While it is extremely hard to prove genocide (almost impossible), once convicted – it is much easier to manipulate the system and get an acquittal, as evidenced in the case of Blagojevic. It seems that Judges are receptive to cheap defence arguments that people “did not know” or “did not intend” to commit genocide. So, according to the indictment against the two, Col. Blagojevic’s troops were involved in separation of men and women and their taking away in buses after the Army of Republika Srpska had entered Srebrenica. Jokic organised the machinery and forces needed for the digging of mass graves of more than 8,000 people killed in Srebrenica.

It seem in this world of ‘insecurity’, ironically only weapons of mass destruction may provide some security and guarantee of survival for those in danger – as the UN has proved to be totaly incapable to save those who can’t save themselves. For example, we witness genocide in Darfur unfolding every day while the UN fails to do anything to protect those poor people from barbarianism initiated by the Sudanese Arab-controlled government. The UN even avoids calling events in Darfur genocide, classifying it as a “massacre.” No wonder Israel does not have much confidence in the United Nations. Those who tirelessly criticize Israel’s nuclear weapons can’t seemingly understand that this small state absolutely needs it to protect itself from total destruction. In a world where small nations can’t rely on the United Nations’ protection, it is obvious that the rule of force is the only rule that guarantees survival.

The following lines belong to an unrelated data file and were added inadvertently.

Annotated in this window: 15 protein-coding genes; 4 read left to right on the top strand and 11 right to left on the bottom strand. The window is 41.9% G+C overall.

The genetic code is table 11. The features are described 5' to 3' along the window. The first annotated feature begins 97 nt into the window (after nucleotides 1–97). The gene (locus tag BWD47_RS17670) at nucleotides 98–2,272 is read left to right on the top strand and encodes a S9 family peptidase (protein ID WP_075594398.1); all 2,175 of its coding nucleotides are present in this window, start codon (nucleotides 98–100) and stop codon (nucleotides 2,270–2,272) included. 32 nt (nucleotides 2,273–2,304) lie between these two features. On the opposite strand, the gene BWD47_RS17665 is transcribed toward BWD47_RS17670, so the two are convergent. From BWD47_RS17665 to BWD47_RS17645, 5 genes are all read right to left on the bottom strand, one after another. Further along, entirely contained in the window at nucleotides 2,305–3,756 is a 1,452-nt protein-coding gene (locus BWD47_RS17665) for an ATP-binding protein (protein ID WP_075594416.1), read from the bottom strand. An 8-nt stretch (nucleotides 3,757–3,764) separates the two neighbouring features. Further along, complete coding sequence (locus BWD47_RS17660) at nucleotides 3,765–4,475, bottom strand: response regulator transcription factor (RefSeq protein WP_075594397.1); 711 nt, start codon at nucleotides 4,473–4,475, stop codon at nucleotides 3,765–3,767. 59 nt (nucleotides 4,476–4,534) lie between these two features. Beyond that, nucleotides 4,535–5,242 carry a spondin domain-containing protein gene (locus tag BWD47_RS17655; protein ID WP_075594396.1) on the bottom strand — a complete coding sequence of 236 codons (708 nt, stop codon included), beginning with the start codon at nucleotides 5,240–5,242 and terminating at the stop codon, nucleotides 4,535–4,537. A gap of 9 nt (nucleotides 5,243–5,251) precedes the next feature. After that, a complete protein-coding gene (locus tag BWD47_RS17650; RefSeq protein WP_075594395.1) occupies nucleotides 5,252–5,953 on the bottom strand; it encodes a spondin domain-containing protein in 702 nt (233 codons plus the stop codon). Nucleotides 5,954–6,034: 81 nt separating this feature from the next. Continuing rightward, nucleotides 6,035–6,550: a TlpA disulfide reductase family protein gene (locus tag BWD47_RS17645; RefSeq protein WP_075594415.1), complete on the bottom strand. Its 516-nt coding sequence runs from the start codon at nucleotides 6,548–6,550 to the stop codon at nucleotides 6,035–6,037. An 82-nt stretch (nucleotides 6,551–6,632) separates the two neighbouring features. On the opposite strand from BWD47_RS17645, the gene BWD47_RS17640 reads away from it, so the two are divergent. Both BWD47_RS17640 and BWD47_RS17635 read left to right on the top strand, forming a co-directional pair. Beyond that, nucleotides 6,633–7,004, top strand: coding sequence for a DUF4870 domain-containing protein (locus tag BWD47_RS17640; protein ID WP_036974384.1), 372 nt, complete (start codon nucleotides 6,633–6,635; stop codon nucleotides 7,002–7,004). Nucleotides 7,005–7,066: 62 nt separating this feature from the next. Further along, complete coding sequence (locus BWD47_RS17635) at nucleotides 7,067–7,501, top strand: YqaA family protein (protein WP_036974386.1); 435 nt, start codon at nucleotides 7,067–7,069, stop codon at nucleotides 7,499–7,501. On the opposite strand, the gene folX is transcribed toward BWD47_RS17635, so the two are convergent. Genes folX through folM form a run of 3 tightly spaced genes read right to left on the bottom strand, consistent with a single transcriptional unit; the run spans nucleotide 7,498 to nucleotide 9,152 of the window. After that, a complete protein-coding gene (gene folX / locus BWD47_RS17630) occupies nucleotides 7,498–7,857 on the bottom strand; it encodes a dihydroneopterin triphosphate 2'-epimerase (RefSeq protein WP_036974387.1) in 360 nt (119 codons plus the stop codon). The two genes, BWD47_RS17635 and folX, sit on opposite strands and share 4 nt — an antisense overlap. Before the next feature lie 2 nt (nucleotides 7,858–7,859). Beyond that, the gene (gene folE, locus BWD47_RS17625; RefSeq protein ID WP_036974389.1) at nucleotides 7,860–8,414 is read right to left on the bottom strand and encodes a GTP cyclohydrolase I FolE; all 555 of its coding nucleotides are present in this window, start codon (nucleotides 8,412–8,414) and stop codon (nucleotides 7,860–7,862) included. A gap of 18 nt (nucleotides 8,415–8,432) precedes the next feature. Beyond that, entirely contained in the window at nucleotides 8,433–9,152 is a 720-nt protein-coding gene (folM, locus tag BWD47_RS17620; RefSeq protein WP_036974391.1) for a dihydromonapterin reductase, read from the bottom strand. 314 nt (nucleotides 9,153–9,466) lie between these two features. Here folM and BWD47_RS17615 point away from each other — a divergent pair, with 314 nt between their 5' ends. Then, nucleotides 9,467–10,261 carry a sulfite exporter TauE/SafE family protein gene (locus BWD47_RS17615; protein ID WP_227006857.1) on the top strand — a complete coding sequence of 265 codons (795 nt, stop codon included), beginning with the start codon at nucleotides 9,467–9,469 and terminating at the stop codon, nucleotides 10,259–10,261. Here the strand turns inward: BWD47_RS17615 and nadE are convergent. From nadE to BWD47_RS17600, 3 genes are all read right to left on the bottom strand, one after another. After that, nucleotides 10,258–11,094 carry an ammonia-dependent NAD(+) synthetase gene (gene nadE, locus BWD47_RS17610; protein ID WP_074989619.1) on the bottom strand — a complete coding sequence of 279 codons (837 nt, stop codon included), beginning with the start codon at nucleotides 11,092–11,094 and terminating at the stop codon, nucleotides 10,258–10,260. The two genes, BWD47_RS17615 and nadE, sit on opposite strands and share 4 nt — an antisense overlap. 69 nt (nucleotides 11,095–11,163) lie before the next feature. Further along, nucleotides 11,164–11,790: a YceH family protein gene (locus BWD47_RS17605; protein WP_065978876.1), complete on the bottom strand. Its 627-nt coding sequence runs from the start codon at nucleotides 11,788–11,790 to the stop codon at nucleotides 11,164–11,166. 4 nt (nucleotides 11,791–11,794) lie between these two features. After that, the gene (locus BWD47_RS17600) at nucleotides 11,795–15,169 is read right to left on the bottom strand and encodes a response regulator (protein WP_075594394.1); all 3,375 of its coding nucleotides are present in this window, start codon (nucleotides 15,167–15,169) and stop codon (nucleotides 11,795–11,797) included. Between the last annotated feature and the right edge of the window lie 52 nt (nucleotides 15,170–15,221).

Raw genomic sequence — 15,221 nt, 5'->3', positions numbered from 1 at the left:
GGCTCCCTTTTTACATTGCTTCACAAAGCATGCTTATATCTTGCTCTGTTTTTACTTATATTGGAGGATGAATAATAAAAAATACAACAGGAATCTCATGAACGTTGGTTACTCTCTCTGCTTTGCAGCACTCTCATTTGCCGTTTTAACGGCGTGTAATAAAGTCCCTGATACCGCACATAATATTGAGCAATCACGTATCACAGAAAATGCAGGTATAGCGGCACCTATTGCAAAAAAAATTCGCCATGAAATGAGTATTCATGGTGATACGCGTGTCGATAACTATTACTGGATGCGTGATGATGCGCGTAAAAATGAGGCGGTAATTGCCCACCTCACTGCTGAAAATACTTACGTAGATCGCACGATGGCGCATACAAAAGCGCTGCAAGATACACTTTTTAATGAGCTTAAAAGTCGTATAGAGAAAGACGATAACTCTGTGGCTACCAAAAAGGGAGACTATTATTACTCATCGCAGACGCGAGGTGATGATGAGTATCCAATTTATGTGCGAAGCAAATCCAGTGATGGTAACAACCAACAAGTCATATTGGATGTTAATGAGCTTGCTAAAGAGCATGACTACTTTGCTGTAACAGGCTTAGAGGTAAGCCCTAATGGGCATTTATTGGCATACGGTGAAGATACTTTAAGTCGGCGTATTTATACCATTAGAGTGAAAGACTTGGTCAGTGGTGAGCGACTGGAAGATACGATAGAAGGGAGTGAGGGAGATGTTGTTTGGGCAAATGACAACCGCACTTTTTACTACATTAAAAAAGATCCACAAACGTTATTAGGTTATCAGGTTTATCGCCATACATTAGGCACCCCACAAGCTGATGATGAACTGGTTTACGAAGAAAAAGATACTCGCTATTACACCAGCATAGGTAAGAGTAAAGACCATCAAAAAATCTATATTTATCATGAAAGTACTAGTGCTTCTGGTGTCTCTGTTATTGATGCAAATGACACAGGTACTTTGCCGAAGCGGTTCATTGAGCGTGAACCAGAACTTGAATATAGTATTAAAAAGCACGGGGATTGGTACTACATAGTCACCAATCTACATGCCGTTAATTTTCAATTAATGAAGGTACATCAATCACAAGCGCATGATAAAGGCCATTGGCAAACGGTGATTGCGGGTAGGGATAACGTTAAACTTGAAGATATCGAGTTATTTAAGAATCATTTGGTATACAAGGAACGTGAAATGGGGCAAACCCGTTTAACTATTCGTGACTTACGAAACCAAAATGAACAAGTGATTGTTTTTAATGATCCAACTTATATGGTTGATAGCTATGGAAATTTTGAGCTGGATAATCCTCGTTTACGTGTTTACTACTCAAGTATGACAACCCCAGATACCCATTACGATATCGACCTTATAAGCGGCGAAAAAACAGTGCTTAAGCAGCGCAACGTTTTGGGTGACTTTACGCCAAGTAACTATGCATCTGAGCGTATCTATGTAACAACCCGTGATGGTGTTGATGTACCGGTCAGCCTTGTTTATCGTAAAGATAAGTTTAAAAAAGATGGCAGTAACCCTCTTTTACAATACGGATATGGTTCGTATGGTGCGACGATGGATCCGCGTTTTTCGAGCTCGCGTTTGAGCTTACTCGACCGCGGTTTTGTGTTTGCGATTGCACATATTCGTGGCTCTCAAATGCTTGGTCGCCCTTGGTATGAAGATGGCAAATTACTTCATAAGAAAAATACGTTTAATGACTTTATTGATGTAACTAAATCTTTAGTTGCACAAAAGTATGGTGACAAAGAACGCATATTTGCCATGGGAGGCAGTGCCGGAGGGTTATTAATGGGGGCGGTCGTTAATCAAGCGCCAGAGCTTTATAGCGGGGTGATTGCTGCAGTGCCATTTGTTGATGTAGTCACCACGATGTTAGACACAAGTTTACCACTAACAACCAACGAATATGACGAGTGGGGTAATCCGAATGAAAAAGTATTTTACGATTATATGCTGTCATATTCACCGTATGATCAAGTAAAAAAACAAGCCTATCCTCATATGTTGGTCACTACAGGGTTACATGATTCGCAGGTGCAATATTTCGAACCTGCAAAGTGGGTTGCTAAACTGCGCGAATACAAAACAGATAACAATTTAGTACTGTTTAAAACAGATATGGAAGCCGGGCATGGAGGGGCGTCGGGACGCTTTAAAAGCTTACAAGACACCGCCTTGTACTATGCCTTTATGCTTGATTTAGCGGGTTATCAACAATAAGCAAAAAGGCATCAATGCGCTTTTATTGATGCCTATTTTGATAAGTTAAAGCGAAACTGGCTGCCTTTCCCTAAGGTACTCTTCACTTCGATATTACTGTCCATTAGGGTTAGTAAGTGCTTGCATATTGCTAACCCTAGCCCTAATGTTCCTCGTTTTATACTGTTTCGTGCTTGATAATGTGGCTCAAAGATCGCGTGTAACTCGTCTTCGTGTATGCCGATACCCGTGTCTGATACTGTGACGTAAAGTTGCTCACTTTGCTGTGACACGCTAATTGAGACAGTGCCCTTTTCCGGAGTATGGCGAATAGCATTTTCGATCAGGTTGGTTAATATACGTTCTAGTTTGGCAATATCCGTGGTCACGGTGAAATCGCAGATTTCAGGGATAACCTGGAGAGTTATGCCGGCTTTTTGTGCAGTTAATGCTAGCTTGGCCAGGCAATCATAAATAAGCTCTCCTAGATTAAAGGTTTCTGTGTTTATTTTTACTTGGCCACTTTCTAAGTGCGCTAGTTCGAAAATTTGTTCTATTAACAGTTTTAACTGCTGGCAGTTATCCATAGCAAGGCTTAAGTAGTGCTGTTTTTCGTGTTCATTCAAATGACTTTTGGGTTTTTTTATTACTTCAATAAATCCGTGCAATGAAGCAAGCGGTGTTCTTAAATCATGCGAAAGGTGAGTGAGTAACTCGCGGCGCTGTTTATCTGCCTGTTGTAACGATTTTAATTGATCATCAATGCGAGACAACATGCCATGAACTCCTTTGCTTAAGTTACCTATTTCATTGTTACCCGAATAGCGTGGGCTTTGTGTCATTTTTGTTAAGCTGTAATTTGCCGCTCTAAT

Based on the allegations in the indictment, the prosecution had requested a sentence of 15 to 20 years for Jokic and 32 years for Blagojevic. The appeals judges, led by Judge Fausto Pocar, upheld Blagojevic’s other convictions for aiding and abetting murder, persecutions on political and racial grounds and inhumane acts. They also upheld the murder, extermination and persecution on racial grounds convictions of Dragan Jokic, 49, a major in the Bosnian Serb army’s Zvornik brigade. Both men were acquitted of allegations of command responsibility. The court said the men had merely passed on orders, rather than given them. Basically, anybody can use this argument as a defence – even Gen Ratko Mladic (if he ever gets caught). He could simply claim that he was passing orders from Radovan Karadzic or even late Slobodan Milosevic, and wash his hands from any responsibility. Therefore, the Blagojevic’s verdict is a total insult to any reasonable person’s intelligence. It seems that – after all – crime pays, given the fact of ridicolous lengths of sentences that were handed down to most (if not all) ICTY convicts for mass killings, rapes, persecutions, crimes against humanity, even genocide.